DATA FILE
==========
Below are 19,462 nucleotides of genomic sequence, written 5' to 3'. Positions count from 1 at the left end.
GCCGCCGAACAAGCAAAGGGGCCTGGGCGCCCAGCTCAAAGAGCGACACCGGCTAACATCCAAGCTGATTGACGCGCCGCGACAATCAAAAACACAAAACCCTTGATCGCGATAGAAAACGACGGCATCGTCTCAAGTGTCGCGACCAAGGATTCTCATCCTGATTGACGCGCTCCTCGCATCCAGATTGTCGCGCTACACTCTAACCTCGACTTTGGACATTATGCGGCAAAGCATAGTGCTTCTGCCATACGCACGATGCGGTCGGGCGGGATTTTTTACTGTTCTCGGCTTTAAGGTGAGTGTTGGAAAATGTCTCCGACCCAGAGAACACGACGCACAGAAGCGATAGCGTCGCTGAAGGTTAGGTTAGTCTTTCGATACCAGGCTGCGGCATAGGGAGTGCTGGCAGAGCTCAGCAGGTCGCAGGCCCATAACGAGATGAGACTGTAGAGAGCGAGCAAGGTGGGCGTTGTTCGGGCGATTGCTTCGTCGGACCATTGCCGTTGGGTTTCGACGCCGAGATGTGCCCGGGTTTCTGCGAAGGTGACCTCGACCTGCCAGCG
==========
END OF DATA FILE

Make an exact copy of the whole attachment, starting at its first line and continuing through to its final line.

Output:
Below are 19,462 nucleotides of genomic sequence, written 5' to 3'. Positions count from 1 at the left end.
GCCGCCGAACAAGCAAAGGGGCCTGGGCGCCCAGCTCAAAGAGCGACACCGGCTAACATCCAAGCTGATTGACGCGCCGCGACAATCAAAAACACAAAACCCTTGATCGCGATAGAAAACGACGGCATCGTCTCAAGTGTCGCGACCAAGGATTCTCATCCTGATTGACGCGCTCCTCGCATCCAGATTGTCGCGCTACACTCTAACCTCGACTTTGGACATTATGCGGCAAAGCATAGTGCTTCTGCCATACGCACGATGCGGTCGGGCGGGATTTTTTACTGTTCTCGGCTTTAAGGTGAGTGTTGGAAAATGTCTCCGACCCAGAGAACACGACGCACAGAAGCGATAGCGTCGCTGAAGGTTAGGTTAGTCTTTCGATACCAGGCTGCGGCATAGGGAGTGCTGGCAGAGCTCAGCAGGTCGCAGGCCCATAACGAGATGAGACTGTAGAGAGCGAGCAAGGTGGGCGTTGTTCGGGCGATTGCTTCGTCGGACCATTGCCGTTGGGTTTCGACGCCGAGATGTGCCCGGGTTTCTGCGAAGGTGACCTCGACCTGCCAGCG